Katelin - This is a good question. I am assuming that at least part of your motivation is to cut down on your own expenses, and also possibly add a little extra income into your monthly budget. Purchasing a home and then renting to a roommate can accomplish this, but you have to take into consideration several factors. First, buying is not like renting in that you have a house that you cannot take with you when you finish school. You should consider whether or not you would like to retain the property and rent it out once you leave, which might mean you are a long distance landlord. Also, what is the typical market for resell in the area where you are looking to buy? If you do not keep the property, you will need to account for how much you may be able to resell the property once you finish school. I would look at a conservative estimate of 1.5-2% value increase for every year you own the property, assuming you don't have a fixer-upper to begin with. Other considerations would be that you will have to collect rent from someone that lives in the home with you. If they are late, or worse just don't pay, are you prepared to go through the process of evicting the tenant. If I were going into the same situation and was set on buying, I would buy something that I could afford to pay the entire payment, buy in an area where I might consider retaining the property long term, and I would be super picky to whom I agree to rent. If you find a tenant, always pull a credit report and get several references. If you can, also get the parents to co-sign on the lease in case you have to collect back rent. Hope this helps, and study hard!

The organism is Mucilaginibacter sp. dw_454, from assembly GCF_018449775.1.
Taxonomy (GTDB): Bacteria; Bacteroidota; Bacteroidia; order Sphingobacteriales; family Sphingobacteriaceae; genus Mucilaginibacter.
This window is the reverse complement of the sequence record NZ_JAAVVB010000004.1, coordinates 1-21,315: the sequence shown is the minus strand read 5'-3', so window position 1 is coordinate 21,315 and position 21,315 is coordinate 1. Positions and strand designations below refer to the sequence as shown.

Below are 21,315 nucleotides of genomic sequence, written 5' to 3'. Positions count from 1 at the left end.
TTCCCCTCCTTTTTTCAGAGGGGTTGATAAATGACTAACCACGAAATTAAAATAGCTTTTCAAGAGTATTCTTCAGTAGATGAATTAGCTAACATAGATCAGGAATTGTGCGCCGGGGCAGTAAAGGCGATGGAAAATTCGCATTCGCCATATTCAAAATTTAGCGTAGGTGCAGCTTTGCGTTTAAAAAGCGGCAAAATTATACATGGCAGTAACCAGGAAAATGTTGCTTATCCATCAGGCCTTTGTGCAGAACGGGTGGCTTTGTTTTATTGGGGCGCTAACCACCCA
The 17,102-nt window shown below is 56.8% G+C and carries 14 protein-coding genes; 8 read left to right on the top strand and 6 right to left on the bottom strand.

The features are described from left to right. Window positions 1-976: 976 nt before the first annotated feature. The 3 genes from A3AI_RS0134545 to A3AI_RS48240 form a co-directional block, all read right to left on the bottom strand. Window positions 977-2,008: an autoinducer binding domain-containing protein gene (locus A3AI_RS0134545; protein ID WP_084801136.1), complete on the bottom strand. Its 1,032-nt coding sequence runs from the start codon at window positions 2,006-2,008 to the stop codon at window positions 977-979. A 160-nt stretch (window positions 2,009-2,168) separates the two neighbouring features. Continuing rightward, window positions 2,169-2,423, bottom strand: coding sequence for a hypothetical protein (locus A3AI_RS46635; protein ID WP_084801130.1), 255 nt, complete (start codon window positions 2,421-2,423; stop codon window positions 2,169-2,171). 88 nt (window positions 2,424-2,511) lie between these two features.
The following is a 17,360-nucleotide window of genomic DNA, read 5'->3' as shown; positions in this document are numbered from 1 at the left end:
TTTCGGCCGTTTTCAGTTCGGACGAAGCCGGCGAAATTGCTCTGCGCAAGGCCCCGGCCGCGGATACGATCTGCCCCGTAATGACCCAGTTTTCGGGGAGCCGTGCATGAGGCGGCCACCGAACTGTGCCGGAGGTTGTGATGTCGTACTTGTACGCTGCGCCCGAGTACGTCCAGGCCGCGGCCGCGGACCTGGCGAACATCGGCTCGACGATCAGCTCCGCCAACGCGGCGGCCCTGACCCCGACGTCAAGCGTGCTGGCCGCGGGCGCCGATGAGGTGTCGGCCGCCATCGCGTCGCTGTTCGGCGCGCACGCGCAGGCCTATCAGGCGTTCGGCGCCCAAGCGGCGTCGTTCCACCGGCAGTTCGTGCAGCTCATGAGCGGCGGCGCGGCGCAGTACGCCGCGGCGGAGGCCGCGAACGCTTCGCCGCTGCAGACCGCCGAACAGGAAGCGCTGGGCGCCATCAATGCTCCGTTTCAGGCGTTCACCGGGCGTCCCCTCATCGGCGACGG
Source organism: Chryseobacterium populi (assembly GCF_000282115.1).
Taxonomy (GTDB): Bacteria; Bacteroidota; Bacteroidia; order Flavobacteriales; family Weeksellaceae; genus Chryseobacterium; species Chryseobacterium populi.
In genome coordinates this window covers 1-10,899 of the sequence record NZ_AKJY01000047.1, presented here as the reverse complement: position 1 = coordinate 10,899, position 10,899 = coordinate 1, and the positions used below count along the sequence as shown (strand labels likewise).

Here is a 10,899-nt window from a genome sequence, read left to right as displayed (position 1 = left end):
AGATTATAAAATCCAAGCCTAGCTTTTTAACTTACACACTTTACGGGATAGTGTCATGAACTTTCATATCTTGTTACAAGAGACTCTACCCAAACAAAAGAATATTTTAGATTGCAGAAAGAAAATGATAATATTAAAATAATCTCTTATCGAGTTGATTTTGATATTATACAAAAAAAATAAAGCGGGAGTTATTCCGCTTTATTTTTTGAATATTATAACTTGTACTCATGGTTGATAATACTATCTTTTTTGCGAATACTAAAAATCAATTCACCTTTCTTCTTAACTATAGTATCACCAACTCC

I super excited to answer this question because I've worked in real estate for years AND I just went through my first experience being a landlord.
So there are two pieces I want to discuss:
Should you buy: I have always been a proponent of buying instead of renting your home. If you can get financing or have the cash to purchase, I think it makes sense to pay monthly towards something you own and have a vested interest in. You also have to do the numbers. Look at how much you'd pay each month for the mortgage and then figure out how much you could get for rent AND make sure you could cover the mortgage in case you don't find a tenant or they flake out on you and leave.
Should you rent your home: you should really think this through. What would the profit be for you and then compare that to the work involved. Landlords must obtain and sometimes demand rent when it's due. Sometimes you get tenants that harm the property or demand a lot of the landlord. My personal story is this: I was a landlord for a year. I had great tenants and they paid on time; however, once the lease was up: I was done! Making $300 a month in profit was not worth it for me to do all the small things involved, but I know many people that say it's a great financial investment and they have done it for years.
Look for a good deal! Good luck :)
I know people that have done this successfully, but here are some things to consider:
1) Some off-campus student housing has suffered recently (even pre-covid) due to new supply from private developers and school-owned
2) Many colleges have also had falling enrollment, which can impact your ability to get tenants
3) Some colleges will be in financial distress from the effects of covid, so make sure you think your school can be a going concern
4) 12 month leases with parental sponsorship is the norm, so make sure to ask for that
5) Student housing generally experiences a lot of wear and tear; professional landlords usually budget at least $350/unit/year for upkeep
I hope that this helps